Also one per line. So I can quickly see then. Note these are context aware commands and apply to the closest inclosing scope. Which is desirable (ie you don't need to do it for the whole file).

This does not help in a move:

return std::move(data);


Because the return type is not r-value reference.

Best advice is not to do that (sorry don't have a reference handy). But the clang developers hinted that it may hinder at "Going Native 2013". The compiler is great a copy elide in this situation so let it do what it is good at.

Don't like the fact that your helper functions are independant:

vector<char> read(const string& infn);
void pack(const string& infn, const string& outfn);


Why are they not part of the class. You can then take advantage of internal buffers.

• Stream interface, hrmm, I have to ponder that. I want to have a brief example. But I see your point. No the using is not in the header and I also would rather not do that if it were'nt for printed media. I should have pointed that out. I should probably reduce them a bit. Hrm, "why are they not part of the class"? good point. Very good point indeed. – towi May 22 '14 at 8:57
• You are wrong about "This does not help in a move" -- std::move does not have anything to do with returning an &&. It doesn't help here because RVO applies. But if I had two preconstructed potential return-values, it would help. But you are right, I confuse my readers and will get rid of it. – towi May 22 '14 at 9:01
• I support operator<< now. I removed move, reduced the usings and put them inside the namespace, too. But I left read and pack as free functions. When I would read and print using ofstream I would have two separate functions, too. – towi May 22 '14 at 19:29

This is how I would write it:

Note: This has NOT been tested so it probably will not work first time (add some unit tests). But it should get you close to what you want.

#include <ostream>
#include <vector>
#include <string>

typedef void*   gzFile;
gzFile      gzopen(char const*, char const*)            {return nullptr;}
void        gzclose(gzFile)                             {}
std::size_t gzwrite(gzFile, char const*, std::size_t)   {return 0;}

class OZipStream: public std::ostream
{
class ZipStreamBuffer: public std::streambuf
{
gzFile              gzipFile;
std::vector<char>   internalBuffer;
public:
ZipStreamBuffer(std::string const& fileName)
: internalBuffer(4 * 1024 * 1024)
{
gzipFile    = gzopen(fileName.c_str(), "wb9");
if (gzipFile == NULL)
{   throw std::runtime_error(strerror(errno));
}
// Leave one byte out of the buffer so we can use it for overflow.
setp(&internalBuffer[0], &internalBuffer[internalBuffer.size()-1]);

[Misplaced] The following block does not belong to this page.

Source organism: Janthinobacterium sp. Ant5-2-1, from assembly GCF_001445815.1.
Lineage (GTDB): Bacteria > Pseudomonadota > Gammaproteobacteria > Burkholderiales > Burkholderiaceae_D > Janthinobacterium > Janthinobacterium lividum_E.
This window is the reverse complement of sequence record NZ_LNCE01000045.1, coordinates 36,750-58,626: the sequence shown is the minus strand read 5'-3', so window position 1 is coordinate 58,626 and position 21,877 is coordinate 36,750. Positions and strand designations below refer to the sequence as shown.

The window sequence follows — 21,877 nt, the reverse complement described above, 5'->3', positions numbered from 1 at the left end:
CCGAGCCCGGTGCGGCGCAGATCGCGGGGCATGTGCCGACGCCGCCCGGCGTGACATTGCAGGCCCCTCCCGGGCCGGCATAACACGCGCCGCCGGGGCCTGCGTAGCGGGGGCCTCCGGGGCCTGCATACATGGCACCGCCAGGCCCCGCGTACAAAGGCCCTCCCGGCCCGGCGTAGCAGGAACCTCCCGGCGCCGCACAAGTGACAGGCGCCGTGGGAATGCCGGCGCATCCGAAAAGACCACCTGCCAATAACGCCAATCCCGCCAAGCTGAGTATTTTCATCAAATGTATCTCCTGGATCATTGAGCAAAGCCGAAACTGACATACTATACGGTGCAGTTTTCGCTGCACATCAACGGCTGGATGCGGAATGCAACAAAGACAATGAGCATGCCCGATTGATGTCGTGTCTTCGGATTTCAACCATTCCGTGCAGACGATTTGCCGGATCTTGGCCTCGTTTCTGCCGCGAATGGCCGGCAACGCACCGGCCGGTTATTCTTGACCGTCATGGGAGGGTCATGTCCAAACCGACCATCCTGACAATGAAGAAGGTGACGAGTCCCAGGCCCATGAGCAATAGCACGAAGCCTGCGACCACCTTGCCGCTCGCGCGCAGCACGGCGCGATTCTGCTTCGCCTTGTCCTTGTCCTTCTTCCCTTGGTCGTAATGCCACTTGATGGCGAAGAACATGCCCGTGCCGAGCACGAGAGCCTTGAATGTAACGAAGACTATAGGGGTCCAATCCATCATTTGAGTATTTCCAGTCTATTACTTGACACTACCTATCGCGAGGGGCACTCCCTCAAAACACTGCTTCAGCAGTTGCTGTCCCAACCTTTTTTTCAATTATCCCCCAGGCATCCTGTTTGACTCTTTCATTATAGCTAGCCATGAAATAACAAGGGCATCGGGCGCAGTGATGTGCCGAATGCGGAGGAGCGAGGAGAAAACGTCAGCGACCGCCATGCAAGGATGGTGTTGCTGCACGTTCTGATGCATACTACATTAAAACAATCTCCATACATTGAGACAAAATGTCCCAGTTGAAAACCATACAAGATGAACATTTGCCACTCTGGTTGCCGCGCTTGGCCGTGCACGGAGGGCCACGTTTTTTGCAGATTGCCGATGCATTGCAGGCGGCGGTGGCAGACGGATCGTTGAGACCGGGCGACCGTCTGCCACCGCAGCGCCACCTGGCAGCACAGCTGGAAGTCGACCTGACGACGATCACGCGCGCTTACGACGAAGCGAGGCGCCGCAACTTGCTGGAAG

}
~ZipStreamBuffer()
{
gzclose(gzipFile);
}
protected:
virtual int overflow (int c = EOF) override
{
// Virtual function called by other member functions to put a character into the
// controlled output sequence without changing the current position.
//
// It is called by public member functions such as sputc to write a character
// when there are no writing positions available at the put pointer (pptr).
//
// Its default behavior in streambuf is to always return EOF (indicating
// failure), but derived classes can override this behavior to attempt to write
// the character directly and/or to alter pptr and other internal pointers so
// that more storage is provided, potentially writing unwritten characters to
// the controlled output sequence. Both filebuf and stringbuf override this
// virtual member function.
//
// Return:      In case of success, the character put is returned, converted to
//              a value of type int_type using member traits_type::to_int_type.
//              Otherwise, it returns the end-of-file value (EOF) either if
//              called with this value as argument c or to signal a failure
//              (some implementations may throw an exception instead).

*egptr()    = c;
std::streamsize     size = egptr() - pbase() + 1;
if (flush(pbase(), size) != size)
{   return EOF;
}
setp(pbase(), egptr());
return traits_type::to_int_type(c);
}
virtual std::streamsize xsputn (const char* s, std::streamsize n) override
{
// Writes characters from the array pointed to by s into the controlled output
// sequence, until either n characters have been written or the end of the
// output sequence is reached.
//
// Return:      The number of characters written.
//              streamsize is a signed integral type.

std::streamsize     size = egptr() - pptr();
if (size > 0)
{
if (flush(pbase(), size) != size)
{   return 0;   // We have not got to the data we are supposed to write.
}
setp(pbase(), egptr());
}
return flush(s, n);
}
private:
std::streamsize flush(char const* begin, std::streamsize n)
{
return gzwrite(gzipFile, begin, n);
}
};

std::streambuf*     oldBuf;
ZipStreamBuffer     buffer;
public:
OZipStream(std::string const& fileName)
: std::ostream(nullptr)
, buffer(fileName)
{
oldBuf  = rdbuf(&buffer);
}
~OZipStream()
{
rdbuf(oldBuf);
}
};

• Good code, since it really uses the whole ostream infrastructure. I will store this for future reference. It goes beyond I want to show with my example, though. – towi May 23 '14 at 8:53